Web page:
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The year 2020 has been an interesting one. What started off business as usual took a turn for the unexpected beginning in March. COVID-19 began with a few cases here, there, then it grew exponentially into a full-scale pandemic. How many people could have predicted that would happen when the first cases were being reported? The answer is, not many of us. Visualizing exponential growth is not a strength for most individuals. Our minds are designed to think in linear terms. Thinking linearly is easy to do. For example, if I asked you to add 2+2, you would respond quickly with the answer of 4. If I asked you to add another 2, you could again answer quickly with 6. That is linear growth. Now, what if I asked you to calculate 24? You would get 16. What about 26? What about 210? Respectively, the answers to both of those questions are 64 and 1,024. Those are rather large increases that seem to come about quickly. The trick to exponential growth is its ability to compound upon itself, thus, resulting in larger sums faster.

It is important to understand the effects of exponential growth because it is what works in your favor when discussing compounding interest. Exponential growth is why an infectious disease outbreak can spread rapidly around the globe and develop into a pandemic. It is also a key driver behind growing personal wealth and preparing properly for successful retirement income accumulation. Warren Buffett is a well-known investor, who many people look to for guidance in the markets. He is often quoted, his trades are observed in detail. There is no doubt that Warren Buffett’s investing acumen certainly benefitted him when amassing his $81+ billion net worth. What is overlooked is that most of his net worth, $70 billion of it, came after he was in his mid-60’s. What changed? Not much of anything. Buffett continued to be a successful investor, but his accumulated wealth had compounded upon itself over years of investing. What you need in order to grow your wealth, as an individual investor, is a strong understanding of the long-term benefits of exponential growth, as it relates to compounding interest, and a little bit of discipline to enact an effective savings strategy.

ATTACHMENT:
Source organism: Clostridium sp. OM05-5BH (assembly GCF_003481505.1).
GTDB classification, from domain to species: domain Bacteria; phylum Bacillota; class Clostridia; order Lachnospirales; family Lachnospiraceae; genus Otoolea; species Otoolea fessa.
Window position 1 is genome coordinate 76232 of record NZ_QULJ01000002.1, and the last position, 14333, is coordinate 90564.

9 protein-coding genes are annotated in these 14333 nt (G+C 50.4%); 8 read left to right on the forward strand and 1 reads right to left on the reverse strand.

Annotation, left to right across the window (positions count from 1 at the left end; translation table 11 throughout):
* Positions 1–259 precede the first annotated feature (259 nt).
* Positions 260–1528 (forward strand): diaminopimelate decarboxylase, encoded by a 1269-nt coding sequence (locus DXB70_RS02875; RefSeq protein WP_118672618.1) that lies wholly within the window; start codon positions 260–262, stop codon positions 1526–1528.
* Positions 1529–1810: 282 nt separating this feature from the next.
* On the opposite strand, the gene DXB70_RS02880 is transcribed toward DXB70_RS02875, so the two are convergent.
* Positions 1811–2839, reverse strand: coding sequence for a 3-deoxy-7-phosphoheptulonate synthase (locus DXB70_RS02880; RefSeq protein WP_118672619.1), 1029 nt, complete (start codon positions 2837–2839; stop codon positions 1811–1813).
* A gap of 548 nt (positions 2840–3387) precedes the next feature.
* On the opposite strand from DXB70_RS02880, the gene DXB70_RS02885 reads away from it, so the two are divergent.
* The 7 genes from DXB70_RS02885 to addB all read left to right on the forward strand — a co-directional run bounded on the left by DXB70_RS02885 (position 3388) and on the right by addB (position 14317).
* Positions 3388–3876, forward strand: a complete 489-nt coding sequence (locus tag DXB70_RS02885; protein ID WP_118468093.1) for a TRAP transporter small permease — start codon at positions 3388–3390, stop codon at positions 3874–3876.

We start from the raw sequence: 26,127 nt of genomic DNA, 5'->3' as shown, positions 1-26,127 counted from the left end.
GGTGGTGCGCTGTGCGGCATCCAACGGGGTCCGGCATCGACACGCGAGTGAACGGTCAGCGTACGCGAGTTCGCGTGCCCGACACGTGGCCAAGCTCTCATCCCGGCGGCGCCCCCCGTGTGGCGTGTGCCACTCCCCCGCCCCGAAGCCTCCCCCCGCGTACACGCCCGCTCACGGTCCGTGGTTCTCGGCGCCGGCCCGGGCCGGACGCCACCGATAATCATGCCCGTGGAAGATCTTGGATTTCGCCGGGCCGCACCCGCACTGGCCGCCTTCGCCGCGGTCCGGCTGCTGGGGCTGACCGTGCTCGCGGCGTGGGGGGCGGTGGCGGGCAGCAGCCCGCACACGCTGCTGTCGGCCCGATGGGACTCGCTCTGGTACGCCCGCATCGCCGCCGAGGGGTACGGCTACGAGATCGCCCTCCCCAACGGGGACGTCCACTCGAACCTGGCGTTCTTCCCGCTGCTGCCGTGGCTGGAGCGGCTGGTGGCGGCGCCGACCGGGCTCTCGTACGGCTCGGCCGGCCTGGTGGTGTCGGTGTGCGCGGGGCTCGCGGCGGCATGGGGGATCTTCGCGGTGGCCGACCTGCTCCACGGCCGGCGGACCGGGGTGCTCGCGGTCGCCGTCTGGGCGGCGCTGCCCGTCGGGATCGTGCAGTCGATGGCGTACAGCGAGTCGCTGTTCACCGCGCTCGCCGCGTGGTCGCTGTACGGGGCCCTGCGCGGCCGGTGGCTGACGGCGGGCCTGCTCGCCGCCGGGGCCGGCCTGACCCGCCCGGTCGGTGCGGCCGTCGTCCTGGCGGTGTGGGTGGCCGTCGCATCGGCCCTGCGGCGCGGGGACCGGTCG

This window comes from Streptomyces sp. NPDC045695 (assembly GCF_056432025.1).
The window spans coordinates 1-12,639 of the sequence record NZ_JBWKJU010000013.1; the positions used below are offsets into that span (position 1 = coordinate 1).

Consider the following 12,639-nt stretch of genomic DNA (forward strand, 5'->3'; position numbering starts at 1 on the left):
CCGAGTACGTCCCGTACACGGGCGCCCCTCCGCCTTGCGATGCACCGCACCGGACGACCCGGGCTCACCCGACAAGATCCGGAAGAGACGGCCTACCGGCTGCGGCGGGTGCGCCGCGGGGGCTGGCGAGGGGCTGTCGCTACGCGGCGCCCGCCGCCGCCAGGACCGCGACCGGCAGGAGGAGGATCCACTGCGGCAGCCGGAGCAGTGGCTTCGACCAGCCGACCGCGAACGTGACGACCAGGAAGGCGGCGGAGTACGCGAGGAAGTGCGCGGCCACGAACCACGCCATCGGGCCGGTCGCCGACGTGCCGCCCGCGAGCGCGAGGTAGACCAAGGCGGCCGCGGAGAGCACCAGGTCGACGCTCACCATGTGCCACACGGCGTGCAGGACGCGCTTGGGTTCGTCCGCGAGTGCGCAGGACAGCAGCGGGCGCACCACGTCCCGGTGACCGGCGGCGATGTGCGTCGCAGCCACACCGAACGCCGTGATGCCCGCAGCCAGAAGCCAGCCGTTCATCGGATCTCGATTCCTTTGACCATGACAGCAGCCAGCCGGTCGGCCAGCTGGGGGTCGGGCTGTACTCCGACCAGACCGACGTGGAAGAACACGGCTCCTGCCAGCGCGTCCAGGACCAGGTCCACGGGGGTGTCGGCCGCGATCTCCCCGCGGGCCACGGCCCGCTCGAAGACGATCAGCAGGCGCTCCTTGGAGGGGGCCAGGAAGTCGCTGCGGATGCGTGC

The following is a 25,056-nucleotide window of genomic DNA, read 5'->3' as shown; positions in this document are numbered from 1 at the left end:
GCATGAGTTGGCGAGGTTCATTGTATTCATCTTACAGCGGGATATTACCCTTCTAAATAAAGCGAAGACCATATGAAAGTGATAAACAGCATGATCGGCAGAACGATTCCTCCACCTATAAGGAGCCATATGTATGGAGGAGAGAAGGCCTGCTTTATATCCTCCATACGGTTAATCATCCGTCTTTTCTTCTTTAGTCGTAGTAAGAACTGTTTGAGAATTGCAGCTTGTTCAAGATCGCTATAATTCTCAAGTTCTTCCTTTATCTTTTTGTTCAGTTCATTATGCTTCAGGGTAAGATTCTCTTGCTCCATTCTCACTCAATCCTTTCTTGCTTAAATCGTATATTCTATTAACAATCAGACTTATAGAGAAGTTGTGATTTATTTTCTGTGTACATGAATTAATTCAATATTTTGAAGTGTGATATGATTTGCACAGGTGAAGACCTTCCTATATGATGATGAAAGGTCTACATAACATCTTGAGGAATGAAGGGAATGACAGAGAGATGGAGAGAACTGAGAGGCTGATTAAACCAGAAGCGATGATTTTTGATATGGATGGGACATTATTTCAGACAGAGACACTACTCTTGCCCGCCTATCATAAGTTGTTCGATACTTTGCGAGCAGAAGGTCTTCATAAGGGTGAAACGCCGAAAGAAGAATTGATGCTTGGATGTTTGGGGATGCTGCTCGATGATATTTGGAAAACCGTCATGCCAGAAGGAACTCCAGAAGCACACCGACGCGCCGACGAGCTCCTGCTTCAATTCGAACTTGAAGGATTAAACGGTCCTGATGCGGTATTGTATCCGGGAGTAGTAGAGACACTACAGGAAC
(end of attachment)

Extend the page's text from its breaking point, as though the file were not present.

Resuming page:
Many of you have surely come across some visual that represents compounding before. It probably occurred in high school or during a freshman accounting course in college. For most of us, these visuals are our first introduction and for some of us, they are the last. I like to discuss compounding interest with our clients as a “benefit” that comes by way of disciplined savings habits. You can not realize its potential without first establishing a baseline strategy. This includes setting goals for our financial aspirations and assessing our overall risk tolerance as an investor. Getting started early, when it comes to savings, is one of the most important factors for success. The largest indicator of achieving a healthy retirement is your time horizon. That is why these representations are so effective. They provide a visual sense of what compounding does for you so that you do not have to imagine it. When consultants at Financial Fitness for Life discuss this concept with our clients, we often use the following images:

Image 1: